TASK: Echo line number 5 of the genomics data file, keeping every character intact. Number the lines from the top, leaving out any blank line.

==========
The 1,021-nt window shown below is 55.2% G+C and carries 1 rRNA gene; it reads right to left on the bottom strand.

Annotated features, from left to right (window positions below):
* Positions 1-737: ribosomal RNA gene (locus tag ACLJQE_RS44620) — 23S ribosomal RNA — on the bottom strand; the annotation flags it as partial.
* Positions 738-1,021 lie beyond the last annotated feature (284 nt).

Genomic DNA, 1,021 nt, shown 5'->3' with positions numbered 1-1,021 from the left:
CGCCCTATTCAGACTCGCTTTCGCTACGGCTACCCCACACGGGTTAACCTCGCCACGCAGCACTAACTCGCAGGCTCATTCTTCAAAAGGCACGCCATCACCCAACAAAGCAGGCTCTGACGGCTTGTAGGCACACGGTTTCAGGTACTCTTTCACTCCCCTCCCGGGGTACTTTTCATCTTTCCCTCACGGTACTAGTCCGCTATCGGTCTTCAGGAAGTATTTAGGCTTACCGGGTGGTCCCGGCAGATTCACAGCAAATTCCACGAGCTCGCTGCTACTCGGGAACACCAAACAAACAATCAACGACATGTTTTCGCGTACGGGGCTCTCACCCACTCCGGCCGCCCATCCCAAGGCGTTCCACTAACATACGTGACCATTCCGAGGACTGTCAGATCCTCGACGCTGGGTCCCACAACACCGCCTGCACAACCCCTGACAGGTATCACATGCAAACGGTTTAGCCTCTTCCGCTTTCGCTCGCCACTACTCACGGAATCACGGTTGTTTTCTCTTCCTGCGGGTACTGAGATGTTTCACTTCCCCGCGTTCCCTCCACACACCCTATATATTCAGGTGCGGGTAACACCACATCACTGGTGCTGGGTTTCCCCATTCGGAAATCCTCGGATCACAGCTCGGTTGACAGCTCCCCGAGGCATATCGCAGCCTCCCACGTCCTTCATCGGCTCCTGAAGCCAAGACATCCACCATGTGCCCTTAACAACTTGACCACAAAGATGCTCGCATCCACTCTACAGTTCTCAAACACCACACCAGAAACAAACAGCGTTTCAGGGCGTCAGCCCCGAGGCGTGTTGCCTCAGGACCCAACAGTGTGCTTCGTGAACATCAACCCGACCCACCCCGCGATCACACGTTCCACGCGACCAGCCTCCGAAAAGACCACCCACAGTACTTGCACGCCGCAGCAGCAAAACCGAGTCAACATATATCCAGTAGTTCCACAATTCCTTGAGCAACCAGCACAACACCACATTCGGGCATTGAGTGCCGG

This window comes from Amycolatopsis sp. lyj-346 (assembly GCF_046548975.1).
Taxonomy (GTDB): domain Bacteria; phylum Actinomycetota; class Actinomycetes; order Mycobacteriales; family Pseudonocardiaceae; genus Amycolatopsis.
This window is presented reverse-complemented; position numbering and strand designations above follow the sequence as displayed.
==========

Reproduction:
Genomic DNA, 1,021 nt, shown 5'->3' with positions numbered 1-1,021 from the left: